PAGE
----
get results that vary between different versions of locate.



SEE ALSO

       find(1), locatedb(5), updatedb(1), xargs(1), glob(3)

       The full documentation for locate is maintained as  a  Texinfo  manual.
       If  the  info  and locate programs are properly installed at your site,
       the command info locate should give you access to the complete  manual.




HISTORY

       The  locate program started life as the BSD fast find program, contrib-
       uted to BSD by James A. Woods.  This was described by his paper Finding
       Files  Fast  which was published in Usenix ;login:, Vol 8, No 1, Febru-
       ary/March, 1983, pp. 8-10.   When the find program began  to  assume  a
       default  -print  action  if  no  action was specified, this changed the
       interpretation of find pattern.  The BSD developers therefore moved the
       fast  find functionality into locate.  The GNU implementation of locate
       appears to be derived from the same code.

       Significant changes to locate in reverse order:

       4.3.7     Byte-order independent support for old database format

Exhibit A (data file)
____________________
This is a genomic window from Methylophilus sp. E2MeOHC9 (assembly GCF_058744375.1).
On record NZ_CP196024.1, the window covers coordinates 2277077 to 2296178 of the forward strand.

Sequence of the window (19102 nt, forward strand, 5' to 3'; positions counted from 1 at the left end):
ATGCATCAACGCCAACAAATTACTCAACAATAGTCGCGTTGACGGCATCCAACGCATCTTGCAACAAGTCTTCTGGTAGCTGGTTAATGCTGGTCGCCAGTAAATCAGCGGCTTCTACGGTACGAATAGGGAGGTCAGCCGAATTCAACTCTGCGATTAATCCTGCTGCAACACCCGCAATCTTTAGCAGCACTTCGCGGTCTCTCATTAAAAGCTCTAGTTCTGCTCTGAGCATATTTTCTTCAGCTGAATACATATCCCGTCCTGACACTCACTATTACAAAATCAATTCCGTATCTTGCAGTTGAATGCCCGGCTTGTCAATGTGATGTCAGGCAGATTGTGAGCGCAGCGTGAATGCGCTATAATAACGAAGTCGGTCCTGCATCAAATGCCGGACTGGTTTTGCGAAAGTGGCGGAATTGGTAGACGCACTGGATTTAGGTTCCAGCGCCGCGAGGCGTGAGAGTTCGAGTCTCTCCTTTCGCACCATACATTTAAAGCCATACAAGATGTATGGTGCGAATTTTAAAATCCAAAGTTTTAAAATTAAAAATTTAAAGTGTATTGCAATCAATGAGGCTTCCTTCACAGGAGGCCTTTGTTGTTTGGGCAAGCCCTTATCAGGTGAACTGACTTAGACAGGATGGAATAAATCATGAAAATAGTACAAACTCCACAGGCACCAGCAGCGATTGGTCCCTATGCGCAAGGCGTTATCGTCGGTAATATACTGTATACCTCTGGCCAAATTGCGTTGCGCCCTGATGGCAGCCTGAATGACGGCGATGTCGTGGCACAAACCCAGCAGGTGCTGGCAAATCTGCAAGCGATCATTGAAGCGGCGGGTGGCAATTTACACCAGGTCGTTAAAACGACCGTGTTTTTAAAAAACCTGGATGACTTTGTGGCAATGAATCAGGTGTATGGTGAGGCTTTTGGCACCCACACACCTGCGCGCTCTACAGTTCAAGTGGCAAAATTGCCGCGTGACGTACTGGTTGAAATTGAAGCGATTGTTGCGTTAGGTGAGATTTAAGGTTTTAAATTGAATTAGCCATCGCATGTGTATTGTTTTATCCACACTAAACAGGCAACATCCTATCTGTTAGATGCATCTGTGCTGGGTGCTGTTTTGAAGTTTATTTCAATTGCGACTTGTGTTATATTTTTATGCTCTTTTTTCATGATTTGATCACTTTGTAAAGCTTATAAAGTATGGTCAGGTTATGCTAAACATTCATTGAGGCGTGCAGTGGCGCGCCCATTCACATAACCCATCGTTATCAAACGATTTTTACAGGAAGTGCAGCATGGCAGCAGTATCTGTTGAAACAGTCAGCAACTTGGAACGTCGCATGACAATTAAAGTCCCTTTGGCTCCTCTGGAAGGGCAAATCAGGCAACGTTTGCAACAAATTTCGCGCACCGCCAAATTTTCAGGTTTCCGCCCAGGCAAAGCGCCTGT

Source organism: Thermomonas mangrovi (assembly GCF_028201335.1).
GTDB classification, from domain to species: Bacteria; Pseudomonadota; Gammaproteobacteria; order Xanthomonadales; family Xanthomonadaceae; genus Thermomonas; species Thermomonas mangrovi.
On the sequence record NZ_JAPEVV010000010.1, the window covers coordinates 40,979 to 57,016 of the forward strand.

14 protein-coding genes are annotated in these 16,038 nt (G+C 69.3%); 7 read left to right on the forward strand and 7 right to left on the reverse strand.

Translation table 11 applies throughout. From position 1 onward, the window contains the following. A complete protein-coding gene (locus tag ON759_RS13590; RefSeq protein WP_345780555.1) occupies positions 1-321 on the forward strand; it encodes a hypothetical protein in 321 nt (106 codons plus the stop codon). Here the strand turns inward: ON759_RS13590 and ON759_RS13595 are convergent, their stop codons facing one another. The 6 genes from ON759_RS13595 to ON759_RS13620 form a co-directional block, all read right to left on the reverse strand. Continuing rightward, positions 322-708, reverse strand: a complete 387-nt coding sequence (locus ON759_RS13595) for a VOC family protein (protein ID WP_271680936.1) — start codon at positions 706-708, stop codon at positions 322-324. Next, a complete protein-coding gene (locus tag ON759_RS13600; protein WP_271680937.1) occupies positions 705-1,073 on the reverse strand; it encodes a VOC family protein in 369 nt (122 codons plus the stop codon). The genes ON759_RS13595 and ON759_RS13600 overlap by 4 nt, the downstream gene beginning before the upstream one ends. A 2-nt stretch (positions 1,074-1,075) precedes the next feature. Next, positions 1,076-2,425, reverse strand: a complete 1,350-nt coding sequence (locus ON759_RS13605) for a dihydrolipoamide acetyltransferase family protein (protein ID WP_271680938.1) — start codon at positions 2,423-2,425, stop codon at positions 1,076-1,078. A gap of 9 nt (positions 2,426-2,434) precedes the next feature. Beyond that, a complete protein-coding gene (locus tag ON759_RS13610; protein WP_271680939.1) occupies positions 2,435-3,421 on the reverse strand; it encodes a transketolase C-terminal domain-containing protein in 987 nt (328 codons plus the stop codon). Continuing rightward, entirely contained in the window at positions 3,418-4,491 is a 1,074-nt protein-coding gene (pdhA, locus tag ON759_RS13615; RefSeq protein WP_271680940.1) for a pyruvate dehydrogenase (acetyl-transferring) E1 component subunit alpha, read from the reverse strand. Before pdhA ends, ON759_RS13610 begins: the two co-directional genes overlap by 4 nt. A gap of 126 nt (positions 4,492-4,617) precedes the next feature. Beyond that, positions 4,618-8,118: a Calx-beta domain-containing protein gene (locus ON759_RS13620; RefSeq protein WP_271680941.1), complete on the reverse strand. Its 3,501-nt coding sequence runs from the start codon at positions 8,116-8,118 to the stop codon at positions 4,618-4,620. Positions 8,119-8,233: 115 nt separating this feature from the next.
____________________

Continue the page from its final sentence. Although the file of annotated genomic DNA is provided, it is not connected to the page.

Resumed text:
4.3.3     locate -i supports multi-byte characters correctly
                 Introduced --max_db_age
       4.3.2     Support for the slocate database format
       4.2.22    Introduced the --all option
       4.2.15    Introduced the --regex option
       4.2.14    Introduced options -L, -P, -H
       4.2.12    Empty items in LOCATE_PATH now indicate the default database
       4.2.11    Introduced the --statistics option
       4.2.4     Introduced --count and --limit
       4.2.0     Glob characters cause matching against the whole file name
       4.0       Introduced the LOCATE02 database format
       3.7       Locate can search multiple databases


BUGS

       The locate database correctly handles  filenames  containing  newlines,
       but  only if the system's sort command has a working -z option.  If you
       suspect that locate may need to return filenames  containing  newlines,
       consider using its --null option.

       The  best  way  to  report  a  bug  is to use the form at http://savan-
       nah.gnu.org/bugs/?group=findutils.  The reason for  this  is  that  you
       will then be able to track progress in fixing the problem.   Other com-
       ments about locate(1) and about the findutils package in general can be
       sent  to  the bug-findutils mailing list.  To join the list, send email
       to bug-findutils-request@gnu.org.



                                                                     locate(1)

findutils 4.6.0 - Generated Sun Jan 31 18:00:57 CST 2016
© manpagez.com 2000-2017
Individual documents may contain additional copyright information.